--- Comment #6 from Andreas L. Delmelle <>  2009-03-31 
13:48:13 PST ---
For documentation purposes:
Spent quite some time trying to get it working correctly, by deferring the part
after the last page-break in case we have a last page-master and more content
is to follow, but then realized that that approach is suffering the same
deficiency as the implementation as a whole. 
By only working with the prepared block-lists/line-boxes, only the page-breaks
not the line-breaks are recomputed.

Checked and verified my suspicion that alternating page-masters with different
column-count don't work either, so this is part of a deeper problem.

My further thoughts can only go in the direction of something similar to
interleaved line- and page-breaking, so a solution for this issue:
a) would solve a lot of other ones as well, but
b) could cause significant overlap with Vincent's long-term objective

A bit more concrete:
LineLayoutManager should be refactored, and line-breaking should probably
modeled along the same lines as page-breaking. See
AbstractBreaker->PageBreaker. Makes you wonder why we don't have a LineBreaker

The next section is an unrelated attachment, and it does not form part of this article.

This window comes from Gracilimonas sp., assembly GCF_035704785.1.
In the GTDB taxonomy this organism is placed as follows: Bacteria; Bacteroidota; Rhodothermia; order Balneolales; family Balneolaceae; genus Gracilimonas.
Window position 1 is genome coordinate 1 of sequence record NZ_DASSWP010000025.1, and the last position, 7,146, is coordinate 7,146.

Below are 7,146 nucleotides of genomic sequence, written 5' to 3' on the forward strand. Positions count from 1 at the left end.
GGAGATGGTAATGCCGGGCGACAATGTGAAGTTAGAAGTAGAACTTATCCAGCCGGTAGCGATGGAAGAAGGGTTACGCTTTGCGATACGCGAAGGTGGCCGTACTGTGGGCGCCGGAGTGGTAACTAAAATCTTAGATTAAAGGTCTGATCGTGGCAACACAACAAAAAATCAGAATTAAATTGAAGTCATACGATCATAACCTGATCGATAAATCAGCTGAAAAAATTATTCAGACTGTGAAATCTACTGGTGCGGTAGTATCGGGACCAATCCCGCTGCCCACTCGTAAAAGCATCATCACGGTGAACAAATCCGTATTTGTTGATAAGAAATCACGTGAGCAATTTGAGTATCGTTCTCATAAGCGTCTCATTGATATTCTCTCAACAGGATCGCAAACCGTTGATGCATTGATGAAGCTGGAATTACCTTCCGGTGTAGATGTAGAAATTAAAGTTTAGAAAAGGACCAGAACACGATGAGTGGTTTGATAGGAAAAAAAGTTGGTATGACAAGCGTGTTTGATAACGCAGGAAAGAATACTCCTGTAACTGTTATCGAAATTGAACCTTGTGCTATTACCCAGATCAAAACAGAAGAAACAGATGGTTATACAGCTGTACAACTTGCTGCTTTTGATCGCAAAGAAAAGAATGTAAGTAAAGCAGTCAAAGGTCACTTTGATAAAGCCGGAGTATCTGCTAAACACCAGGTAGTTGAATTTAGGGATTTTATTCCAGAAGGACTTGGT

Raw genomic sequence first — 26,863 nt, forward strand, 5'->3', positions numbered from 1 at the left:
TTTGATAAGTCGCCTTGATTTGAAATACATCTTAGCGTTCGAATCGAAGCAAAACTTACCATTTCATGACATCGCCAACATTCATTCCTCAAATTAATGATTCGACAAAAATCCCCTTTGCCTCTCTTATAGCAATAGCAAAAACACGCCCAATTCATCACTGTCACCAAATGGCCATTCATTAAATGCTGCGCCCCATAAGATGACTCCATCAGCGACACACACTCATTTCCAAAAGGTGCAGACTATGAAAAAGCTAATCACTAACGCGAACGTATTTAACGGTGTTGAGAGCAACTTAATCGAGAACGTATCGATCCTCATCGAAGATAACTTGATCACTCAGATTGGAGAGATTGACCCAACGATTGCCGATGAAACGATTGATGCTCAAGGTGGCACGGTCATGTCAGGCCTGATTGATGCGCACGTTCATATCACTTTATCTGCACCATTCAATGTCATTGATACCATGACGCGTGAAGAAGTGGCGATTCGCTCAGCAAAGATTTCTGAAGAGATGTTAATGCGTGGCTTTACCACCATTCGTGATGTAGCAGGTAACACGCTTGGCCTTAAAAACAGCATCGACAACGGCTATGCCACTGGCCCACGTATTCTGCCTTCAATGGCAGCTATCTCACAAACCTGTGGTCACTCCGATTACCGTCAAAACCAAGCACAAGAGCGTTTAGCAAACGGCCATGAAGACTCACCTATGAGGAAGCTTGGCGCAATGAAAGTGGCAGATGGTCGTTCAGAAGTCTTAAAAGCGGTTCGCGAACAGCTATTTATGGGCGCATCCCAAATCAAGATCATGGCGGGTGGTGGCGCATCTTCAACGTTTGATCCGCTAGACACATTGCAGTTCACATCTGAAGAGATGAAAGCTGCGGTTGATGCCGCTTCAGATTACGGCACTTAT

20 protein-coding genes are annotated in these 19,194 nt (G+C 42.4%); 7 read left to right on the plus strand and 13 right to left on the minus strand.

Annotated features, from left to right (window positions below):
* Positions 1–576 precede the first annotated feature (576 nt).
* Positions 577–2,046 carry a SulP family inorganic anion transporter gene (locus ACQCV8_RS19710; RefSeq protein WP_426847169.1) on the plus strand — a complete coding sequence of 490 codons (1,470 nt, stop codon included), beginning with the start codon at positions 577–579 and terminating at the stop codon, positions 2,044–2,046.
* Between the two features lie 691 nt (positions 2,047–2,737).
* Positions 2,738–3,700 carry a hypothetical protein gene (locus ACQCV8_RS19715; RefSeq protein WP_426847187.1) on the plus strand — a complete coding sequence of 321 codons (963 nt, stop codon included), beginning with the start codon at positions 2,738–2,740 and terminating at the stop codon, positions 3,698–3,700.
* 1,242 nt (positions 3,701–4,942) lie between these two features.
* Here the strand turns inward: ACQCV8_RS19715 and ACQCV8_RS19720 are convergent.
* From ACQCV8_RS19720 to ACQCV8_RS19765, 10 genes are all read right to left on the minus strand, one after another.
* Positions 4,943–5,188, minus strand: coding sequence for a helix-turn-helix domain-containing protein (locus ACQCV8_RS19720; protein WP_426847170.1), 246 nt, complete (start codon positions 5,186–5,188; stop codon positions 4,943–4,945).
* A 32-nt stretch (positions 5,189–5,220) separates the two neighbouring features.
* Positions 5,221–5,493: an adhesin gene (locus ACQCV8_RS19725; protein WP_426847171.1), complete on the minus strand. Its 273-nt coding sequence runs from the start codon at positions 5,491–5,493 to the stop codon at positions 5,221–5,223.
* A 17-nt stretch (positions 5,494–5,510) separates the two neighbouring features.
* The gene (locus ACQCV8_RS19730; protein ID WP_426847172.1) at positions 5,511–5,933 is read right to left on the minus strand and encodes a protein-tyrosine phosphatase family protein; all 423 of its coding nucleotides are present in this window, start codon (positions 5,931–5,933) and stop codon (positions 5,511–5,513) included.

(yet)? I get the feeling that such refactoring may make it much easier to
restart the line-breaking, using a different reference-ipd. I'm not even sure
we really need a LineLayoutManager to begin with. There is, strictly speaking,
no PageLayoutManager either...
This may cause some other relocations, as I have the distinct impression that
AbstractBreaker is far from 'abstract'. There's too much code in there that
seems quite specific to page- (or block-level) breaking. An AbstractPageBreaker
as a common superclass for BlockContainerBreaker, StaticContentBreaker...?
If we:
a) introduce a LineBreaker, 
b) expose its 'doLayout()' method, 
c) make sure it is associated with the line-boxes

then it should be possible to restart the LineBreaker, during the page-breaking
loop without having to pass via the FlowLayoutManager again.

One suboptimal issue then remains: FlowLayoutManager.getNextKnuthElements()
will not return until a span-change or forced break is signaled. That could
mean we compute line-breaks for 40 pages of content, where maybe the second
page is already different, and 39 pages have to be redone...

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